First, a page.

Finally, the rise of a culturally influential evangelicalism conjoined with republicanism and commonsense ethics is a surprise because of the religious views of the American founding fathers. Not only do the best demographic surveys record a declining evangelical presence in the 1770s; and not only did the publication of religious works decline dramatically during the War for Independence; but the religious dispositions of the new country's most visible leaders were anything but evangelical. A few of them, like Sam Adams of Massachusetts, John Jay of New York, Patrick Henry of Virginia, John Witherspoon and Elias Boudinot of New Jersey, and Roger Sherman of Connecticut, were more or less evangelical, but the founders who mattered most—George Washington, Thomas Jefferson, John [sic] Madison, John Adams, Alexander Hamilton, Benjamin Franklin—were not. Whereas the faith of these founders did lean in a generally Christian direction, the unitarian, deistical, moralistic, and antienthusiastic religions they practiced hardly anticipated an evangelical surge. And although it is possible to find in both the Declaration of Independence and the Constitution echoes of more traditional Christian attitudes toward human nature, government, and the ends of society, these crucial documents depended much more directly on secular sources, whether from the classics, John Locke, the Scottish Enlightenment, or the pragmatic circumstances of the period. These founders may have preserved some of the Puritans' moral earnestness and may have borrowed rhetorical strategies from the mid-century revivals, but otherwise their politics were secular.That Noll writes "John" Madison shows that even the great ones aren't immune from typos.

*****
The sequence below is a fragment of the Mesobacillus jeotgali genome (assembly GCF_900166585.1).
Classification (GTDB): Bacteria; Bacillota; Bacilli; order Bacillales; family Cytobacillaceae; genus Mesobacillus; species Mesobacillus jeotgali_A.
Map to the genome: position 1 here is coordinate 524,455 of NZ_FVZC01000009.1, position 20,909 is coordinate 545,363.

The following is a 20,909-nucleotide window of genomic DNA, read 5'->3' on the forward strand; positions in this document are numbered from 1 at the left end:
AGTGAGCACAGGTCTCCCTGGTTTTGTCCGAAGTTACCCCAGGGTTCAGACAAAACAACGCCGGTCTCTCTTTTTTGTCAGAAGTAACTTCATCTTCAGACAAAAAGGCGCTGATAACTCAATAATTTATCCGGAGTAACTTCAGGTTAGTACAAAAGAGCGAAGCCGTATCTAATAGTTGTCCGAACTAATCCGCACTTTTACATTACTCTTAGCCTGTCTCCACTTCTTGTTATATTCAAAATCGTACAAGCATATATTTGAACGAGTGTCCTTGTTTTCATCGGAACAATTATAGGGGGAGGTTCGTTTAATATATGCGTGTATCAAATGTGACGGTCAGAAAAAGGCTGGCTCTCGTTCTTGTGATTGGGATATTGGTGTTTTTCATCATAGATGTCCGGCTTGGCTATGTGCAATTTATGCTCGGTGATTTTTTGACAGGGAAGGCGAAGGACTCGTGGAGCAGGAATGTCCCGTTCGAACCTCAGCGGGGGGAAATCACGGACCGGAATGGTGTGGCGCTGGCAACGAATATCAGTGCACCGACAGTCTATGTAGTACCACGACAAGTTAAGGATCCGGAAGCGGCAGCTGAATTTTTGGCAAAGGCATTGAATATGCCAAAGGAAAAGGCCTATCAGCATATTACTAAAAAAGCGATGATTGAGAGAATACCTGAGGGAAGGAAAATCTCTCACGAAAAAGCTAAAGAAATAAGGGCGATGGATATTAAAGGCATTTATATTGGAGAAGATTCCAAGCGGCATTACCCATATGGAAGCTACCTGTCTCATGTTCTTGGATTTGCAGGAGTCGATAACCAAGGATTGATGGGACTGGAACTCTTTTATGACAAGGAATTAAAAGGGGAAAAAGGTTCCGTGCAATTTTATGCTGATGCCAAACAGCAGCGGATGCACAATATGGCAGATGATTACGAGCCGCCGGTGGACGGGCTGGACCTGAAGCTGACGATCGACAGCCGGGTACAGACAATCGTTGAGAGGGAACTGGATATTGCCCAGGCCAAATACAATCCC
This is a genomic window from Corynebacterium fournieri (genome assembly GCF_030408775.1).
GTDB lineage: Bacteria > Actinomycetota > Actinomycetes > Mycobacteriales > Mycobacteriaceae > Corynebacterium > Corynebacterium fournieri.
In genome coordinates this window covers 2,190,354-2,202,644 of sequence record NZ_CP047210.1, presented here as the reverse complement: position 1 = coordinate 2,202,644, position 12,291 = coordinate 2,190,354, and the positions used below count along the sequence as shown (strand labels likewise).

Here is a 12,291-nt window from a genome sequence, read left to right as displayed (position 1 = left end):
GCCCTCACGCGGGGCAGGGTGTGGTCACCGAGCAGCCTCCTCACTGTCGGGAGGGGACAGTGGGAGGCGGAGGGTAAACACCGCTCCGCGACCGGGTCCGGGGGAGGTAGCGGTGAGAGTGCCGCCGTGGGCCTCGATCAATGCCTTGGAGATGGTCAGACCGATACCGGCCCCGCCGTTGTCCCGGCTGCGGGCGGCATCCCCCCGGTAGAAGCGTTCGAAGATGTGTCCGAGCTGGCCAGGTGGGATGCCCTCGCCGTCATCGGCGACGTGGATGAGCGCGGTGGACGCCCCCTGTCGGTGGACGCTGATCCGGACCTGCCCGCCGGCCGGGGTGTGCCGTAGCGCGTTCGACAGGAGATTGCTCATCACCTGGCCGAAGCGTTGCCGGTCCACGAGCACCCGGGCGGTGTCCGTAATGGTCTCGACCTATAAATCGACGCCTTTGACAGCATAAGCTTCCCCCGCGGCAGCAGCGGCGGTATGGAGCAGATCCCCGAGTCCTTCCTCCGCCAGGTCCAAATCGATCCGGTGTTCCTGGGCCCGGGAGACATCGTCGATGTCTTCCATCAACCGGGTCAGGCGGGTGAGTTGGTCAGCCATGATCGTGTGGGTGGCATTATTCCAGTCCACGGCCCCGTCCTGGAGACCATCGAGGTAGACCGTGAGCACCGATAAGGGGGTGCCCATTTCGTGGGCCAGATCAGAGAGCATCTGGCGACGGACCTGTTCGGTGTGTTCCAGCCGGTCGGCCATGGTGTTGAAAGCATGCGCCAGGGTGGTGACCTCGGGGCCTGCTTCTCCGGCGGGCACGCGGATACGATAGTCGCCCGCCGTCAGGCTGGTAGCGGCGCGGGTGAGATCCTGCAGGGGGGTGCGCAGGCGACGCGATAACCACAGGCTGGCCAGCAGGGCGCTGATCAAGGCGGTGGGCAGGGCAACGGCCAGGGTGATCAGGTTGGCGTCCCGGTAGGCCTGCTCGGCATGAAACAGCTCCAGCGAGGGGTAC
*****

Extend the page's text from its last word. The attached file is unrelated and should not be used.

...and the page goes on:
Tuesday, August 4, 2009
Noll on Evangelicalism & The American Founding
One of Mark Noll's articles on the American Revolution and evangelical Protestantism is available in its entirely here. It's always a treat to read his work. A taste: